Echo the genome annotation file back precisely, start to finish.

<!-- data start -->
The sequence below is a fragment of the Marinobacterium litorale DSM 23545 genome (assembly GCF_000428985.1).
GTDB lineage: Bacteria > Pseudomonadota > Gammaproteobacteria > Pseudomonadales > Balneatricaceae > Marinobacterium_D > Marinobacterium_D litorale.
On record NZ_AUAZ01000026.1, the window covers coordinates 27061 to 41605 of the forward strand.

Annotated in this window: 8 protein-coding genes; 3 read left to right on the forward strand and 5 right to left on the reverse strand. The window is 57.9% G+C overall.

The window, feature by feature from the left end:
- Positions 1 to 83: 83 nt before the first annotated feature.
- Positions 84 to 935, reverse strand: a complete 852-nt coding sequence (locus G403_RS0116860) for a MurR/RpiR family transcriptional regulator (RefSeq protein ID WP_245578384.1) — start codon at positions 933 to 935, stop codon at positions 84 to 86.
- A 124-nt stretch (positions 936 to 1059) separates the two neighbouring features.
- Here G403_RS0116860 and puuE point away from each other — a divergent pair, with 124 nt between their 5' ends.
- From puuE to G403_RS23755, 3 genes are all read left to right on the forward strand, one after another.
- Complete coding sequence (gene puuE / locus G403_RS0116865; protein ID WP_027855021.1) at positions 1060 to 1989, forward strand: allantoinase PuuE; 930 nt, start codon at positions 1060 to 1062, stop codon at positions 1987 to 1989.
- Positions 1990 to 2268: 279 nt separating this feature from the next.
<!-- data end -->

The sequence below is a fragment of the Marinobacterium litorale DSM 23545 genome (assembly GCF_000428985.1).
GTDB lineage: Bacteria > Pseudomonadota > Gammaproteobacteria > Pseudomonadales > Balneatricaceae > Marinobacterium_D > Marinobacterium_D litorale.
On record NZ_AUAZ01000026.1, the window covers coordinates 27061 to 41605 of the forward strand.

Annotated in this window: 8 protein-coding genes; 3 read left to right on the forward strand and 5 right to left on the reverse strand. The window is 57.9% G+C overall.

The window, feature by feature from the left end:
- Positions 1 to 83: 83 nt before the first annotated feature.
- Positions 84 to 935, reverse strand: a complete 852-nt coding sequence (locus G403_RS0116860) for a MurR/RpiR family transcriptional regulator (RefSeq protein ID WP_245578384.1) — start codon at positions 933 to 935, stop codon at positions 84 to 86.
- A 124-nt stretch (positions 936 to 1059) separates the two neighbouring features.
- Here G403_RS0116860 and puuE point away from each other — a divergent pair, with 124 nt between their 5' ends.
- From puuE to G403_RS23755, 3 genes are all read left to right on the forward strand, one after another.
- Complete coding sequence (gene puuE / locus G403_RS0116865; protein ID WP_027855021.1) at positions 1060 to 1989, forward strand: allantoinase PuuE; 930 nt, start codon at positions 1060 to 1062, stop codon at positions 1987 to 1989.
- Positions 1990 to 2268: 279 nt separating this feature from the next.